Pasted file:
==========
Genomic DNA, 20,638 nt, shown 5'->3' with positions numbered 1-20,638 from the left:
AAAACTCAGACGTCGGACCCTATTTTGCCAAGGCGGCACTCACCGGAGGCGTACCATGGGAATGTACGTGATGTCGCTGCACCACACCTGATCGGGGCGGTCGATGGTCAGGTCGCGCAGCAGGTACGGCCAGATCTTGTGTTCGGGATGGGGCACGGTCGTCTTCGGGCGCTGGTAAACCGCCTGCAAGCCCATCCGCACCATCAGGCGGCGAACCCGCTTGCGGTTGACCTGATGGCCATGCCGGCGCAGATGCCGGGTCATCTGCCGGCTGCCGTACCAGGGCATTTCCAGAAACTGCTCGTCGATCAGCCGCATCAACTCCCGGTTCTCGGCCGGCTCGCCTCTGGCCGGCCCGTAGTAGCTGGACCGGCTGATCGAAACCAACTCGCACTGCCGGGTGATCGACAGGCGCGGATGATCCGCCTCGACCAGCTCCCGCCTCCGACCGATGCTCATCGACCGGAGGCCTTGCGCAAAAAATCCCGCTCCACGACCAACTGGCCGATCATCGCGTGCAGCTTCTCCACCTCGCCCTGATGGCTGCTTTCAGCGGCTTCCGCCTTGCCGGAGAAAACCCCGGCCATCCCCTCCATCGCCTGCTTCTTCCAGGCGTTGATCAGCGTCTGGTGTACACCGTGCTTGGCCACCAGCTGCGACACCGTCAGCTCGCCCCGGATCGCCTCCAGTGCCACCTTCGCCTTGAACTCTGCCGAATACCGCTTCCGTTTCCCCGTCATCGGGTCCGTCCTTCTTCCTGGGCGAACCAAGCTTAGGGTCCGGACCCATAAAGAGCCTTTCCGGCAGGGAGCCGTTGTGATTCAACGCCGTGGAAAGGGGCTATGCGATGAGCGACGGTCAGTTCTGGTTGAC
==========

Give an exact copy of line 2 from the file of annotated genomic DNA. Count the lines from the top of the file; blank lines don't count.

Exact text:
AAAACTCAGACGTCGGACCCTATTTTGCCAAGGCGGCACTCACCGGAGGCGTACCATGGGAATGTACGTGATGTCGCTGCACCACACCTGATCGGGGCGGTCGATGGTCAGGTCGCGCAGCAGGTACGGCCAGATCTTGTGTTCGGGATGGGGCACGGTCGTCTTCGGGCGCTGGTAAACCGCCTGCAAGCCCATCCGCACCATCAGGCGGCGAACCCGCTTGCGGTTGACCTGATGGCCATGCCGGCGCAGATGCCGGGTCATCTGCCGGCTGCCGTACCAGGGCATTTCCAGAAACTGCTCGTCGATCAGCCGCATCAACTCCCGGTTCTCGGCCGGCTCGCCTCTGGCCGGCCCGTAGTAGCTGGACCGGCTGATCGAAACCAACTCGCACTGCCGGGTGATCGACAGGCGCGGATGATCCGCCTCGACCAGCTCCCGCCTCCGACCGATGCTCATCGACCGGAGGCCTTGCGCAAAAAATCCCGCTCCACGACCAACTGGCCGATCATCGCGTGCAGCTTCTCCACCTCGCCCTGATGGCTGCTTTCAGCGGCTTCCGCCTTGCCGGAGAAAACCCCGGCCATCCCCTCCATCGCCTGCTTCTTCCAGGCGTTGATCAGCGTCTGGTGTACACCGTGCTTGGCCACCAGCTGCGACACCGTCAGCTCGCCCCGGATCGCCTCCAGTGCCACCTTCGCCTTGAACTCTGCCGAATACCGCTTCCGTTTCCCCGTCATCGGGTCCGTCCTTCTTCCTGGGCGAACCAAGCTTAGGGTCCGGACCCATAAAGAGCCTTTCCGGCAGGGAGCCGTTGTGATTCAACGCCGTGGAAAGGGGCTATGCGATGAGCGACGGTCAGTTCTGGTTGAC